Brown and Hayman Fisheries has owned Receiver since 1984 and over the years had spent “millions” on it, Brown said. It was in good condition for its age, but it was said that a healthy fishing fleet replaces its vessels about every 10-12 years.
“Fishermen in New Zealand just can’t afford to replace their boats anymore.”
This was one of the “really serious issues” facing the industry, he said.
“Fishermen have lost access to the fishery by the lack of fishing quota ownership. Due to IEMRS our intellectual property is no longer exclusive.”
Unsurprisingly he’s also got a firm view on the proposed introduction of mandatory cameras on all New Zealand fishing vessels.
Racial profiling could distort offending statistics, Brown said.
If a sector of New Zealand society was twice as likely to be targeted for any type of offending it would be represented twice as much in offending statistics and this would totally misrepresent the sector.
“With IEMRS and cameras our persecution will be complete. This is the definition of totalitarian oppression. Why us? Could not such scrutiny be levelled at the premises of the people responsible for the distribution of meth in this country? I think their lawyers and civil libertarians would come to their support.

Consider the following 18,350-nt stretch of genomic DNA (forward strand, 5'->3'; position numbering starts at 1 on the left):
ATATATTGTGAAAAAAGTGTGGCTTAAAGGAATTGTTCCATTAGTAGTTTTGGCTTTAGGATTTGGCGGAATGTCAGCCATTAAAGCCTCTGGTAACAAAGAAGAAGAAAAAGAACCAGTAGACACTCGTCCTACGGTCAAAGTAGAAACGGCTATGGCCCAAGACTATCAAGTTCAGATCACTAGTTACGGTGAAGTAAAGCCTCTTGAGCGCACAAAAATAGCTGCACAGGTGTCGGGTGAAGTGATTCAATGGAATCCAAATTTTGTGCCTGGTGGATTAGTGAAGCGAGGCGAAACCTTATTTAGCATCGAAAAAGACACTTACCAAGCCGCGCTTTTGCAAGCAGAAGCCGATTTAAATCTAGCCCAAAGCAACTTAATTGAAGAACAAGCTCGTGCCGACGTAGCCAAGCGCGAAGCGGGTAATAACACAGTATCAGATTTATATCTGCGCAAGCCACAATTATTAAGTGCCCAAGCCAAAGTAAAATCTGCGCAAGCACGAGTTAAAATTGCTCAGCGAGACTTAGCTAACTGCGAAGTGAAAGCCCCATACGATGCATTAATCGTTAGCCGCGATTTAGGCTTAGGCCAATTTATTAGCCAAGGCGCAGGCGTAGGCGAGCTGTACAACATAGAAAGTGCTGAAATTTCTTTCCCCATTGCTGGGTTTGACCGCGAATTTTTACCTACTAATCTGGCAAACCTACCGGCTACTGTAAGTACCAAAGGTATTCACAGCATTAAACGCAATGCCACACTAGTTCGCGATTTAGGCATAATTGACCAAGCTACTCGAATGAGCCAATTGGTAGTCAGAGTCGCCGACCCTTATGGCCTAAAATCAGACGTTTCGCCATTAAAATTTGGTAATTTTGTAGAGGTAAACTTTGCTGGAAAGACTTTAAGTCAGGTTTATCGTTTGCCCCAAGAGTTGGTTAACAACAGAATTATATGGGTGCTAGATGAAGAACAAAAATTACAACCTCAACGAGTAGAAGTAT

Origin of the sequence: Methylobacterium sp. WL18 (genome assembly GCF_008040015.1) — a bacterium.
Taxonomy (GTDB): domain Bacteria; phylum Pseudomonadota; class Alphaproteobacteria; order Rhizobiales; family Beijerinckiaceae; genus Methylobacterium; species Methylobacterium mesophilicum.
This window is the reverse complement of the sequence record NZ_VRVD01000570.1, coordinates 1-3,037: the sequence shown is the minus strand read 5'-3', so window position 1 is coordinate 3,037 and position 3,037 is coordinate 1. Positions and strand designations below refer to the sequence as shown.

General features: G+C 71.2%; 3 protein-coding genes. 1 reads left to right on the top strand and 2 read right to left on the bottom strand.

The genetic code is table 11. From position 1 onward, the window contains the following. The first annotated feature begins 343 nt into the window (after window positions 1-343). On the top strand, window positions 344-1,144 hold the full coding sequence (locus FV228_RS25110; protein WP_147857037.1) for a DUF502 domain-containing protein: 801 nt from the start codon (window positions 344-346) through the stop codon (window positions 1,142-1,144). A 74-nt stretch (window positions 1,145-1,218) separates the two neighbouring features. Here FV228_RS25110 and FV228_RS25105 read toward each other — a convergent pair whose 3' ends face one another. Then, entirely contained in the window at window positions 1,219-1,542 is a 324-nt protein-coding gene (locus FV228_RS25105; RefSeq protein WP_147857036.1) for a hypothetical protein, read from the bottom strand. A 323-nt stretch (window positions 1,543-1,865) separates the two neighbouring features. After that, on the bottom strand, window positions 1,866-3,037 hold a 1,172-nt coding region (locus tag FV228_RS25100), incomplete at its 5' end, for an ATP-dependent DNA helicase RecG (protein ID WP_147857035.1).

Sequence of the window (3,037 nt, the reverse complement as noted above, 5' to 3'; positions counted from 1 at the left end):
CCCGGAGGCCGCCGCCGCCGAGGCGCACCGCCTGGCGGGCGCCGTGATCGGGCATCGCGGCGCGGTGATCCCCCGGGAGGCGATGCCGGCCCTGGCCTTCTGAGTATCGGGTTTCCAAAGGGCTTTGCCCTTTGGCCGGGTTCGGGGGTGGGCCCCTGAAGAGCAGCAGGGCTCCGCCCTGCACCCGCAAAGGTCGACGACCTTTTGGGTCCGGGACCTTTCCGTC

“We distribute native wild caught free-range organic high-protein low-fat brain food that grows the bodies and minds of New Zealanders. If the distributors of meth were scrutinised to the same degree as the fishing industry the Government would not have the audacity to make them pay for the cost of their surveillance like they do us, so it appears to me our social status is lower than these people.”
Brown said If there was to be complete scrutiny by IEMRS and cameras “you’re going to find every single infringement the commercial fishing industry may commit no matter how technical, while every other industry in New Zealand is not going to have the same level of scrutiny. That is absolute bias and prejudice against New Zealand fishermen – a breach of our civil rights.”
Instead, there could be a percentage of boats carrying cameras on a rotating basis, with obligatory camera use for operators found to have committed offences, or working in especially sensitive fisheries, he said.